The use of genetic counseling can assist you in determining your risk of developing cancer depending on personal as well as family medical histories. This information also aids you in determining whether genetic testing is suitable for you or other members of your family.

A collaborative effort between physicians and medical professionals, the Family Cancer Genetics Scheme at Rohtak Cancer Care is dedicated to providing patients with the most up-to-date information on hereditary cancer risks and available genetic testing, as well as treatment options for those who are known to be at higher risk of having cancer as a result of a genetic predisposition. The following services are included in our program.

What is the procedure for genetic testing for cancer?

Genetic testing for cancer, often referred to as a hereditary cancer test, is a procedure that searches for specific mutations in a person’s genetic code. Mutations are alterations in genes that contribute a part to the development of cancer, according to the American Cancer Society. When a cell undergoes a mutation, it can often produce proteins that have an impact on how the cell grows as well as divides into new cells. Some mutations can also enable cells to grow exponentially, which can result in cancer.

Cancer cells can also be tested for genetic alterations, which can be used to diagnose hereditary cancers. After a person has already been diagnosed with cancer, the doctor will frequently examine a sample of cancer cells to determine whether any specific gene alterations have occurred. These genetic cancer tests (also known as DNA cancer screening) provide information on a person’s prognosis and can assist them in determining which kind of treatment may be most beneficial for them. These tests seek for inherited gene changes exclusively in cancer cells collected from the patient and are distinct from the tests used to determine whether a person has a genetic predisposition to cancer.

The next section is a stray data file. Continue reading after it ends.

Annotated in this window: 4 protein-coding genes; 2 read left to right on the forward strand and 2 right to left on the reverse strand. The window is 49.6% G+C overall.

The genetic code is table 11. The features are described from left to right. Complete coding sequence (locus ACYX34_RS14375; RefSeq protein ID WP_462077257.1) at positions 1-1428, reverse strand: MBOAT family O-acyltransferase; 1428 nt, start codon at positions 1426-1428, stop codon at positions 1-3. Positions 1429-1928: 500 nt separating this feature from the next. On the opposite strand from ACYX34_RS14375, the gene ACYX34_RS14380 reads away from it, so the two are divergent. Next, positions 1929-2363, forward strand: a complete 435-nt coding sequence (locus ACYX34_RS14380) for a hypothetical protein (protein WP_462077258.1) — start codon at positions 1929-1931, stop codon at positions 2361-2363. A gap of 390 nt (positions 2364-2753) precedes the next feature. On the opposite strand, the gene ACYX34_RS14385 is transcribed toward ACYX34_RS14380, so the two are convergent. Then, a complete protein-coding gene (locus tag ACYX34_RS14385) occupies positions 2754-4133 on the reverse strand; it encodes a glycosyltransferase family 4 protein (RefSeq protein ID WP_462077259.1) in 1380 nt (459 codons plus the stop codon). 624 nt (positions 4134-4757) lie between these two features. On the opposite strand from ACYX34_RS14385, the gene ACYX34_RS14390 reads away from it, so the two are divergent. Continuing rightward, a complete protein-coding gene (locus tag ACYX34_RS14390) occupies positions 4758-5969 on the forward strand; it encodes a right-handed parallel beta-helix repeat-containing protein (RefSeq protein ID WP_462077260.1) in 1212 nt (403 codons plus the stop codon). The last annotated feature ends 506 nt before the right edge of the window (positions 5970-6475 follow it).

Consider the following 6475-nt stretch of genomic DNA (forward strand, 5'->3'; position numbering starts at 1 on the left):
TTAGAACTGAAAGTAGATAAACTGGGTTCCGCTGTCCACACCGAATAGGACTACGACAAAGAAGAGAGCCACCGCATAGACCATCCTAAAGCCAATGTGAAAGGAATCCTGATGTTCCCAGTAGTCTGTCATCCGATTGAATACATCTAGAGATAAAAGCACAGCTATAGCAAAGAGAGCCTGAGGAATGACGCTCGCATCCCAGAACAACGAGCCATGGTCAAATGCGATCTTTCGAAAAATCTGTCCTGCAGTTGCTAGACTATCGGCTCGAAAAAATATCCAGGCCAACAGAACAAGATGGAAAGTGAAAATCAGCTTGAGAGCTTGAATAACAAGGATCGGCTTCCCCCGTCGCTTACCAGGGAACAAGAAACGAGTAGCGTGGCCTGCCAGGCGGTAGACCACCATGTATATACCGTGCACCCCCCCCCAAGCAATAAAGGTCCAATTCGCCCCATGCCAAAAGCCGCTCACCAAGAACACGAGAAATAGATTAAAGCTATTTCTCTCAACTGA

Creating a Reference Frame of Reference

Rohtak Cancer Care establishes a fundamental frame of reference in order to decide the most appropriate response in assessing cancer risk. This entails gathering an accurate family history of cancer(s) in you, your extended family, and friends family – your kids, brothers, grandparents, parents, aunts, uncles, and relatives on both sides – as well as in your direct and extended family members. The type of disease and the age at which it first manifested itself are critical in obtaining this information.

Diagnostics is only one of the methods that can be used to estimate the likelihood of developing cancer.

It is a multistep procedure that starts with determining a person’s personal cancer risk and family history, which is followed by cancer testing. Education and counseling to assist in understanding risk, the utility and constraints of genetic testing and other methods of risk assessment, and tailored alternatives for early detection as well as risk-reduction programs are all part of this process. If testing is indicated and wanted, a small blood sample is collected and sent to a laboratory for analysis. A confidential test result is usually available between two to three weeks after the test being performed. The findings of the tests are revealed in person during a follow-up visit.

Options for Preventive and Screening Measures

On the basis of the family history evaluation and/or genetic test results, we will assist you in establishing the most effective cancer risk management methods.

We also collaborate with cancer care teams to design treatment programs for patients or family members who may be at increased risk of acquiring specific cancer forms, such as prostate cancer.

Program for the Prevention and Screening of Breast Cancer

Colon and rectal cancer screening and prevention are important.

Program for the Prevention and Screening of Pancreatic Cancer





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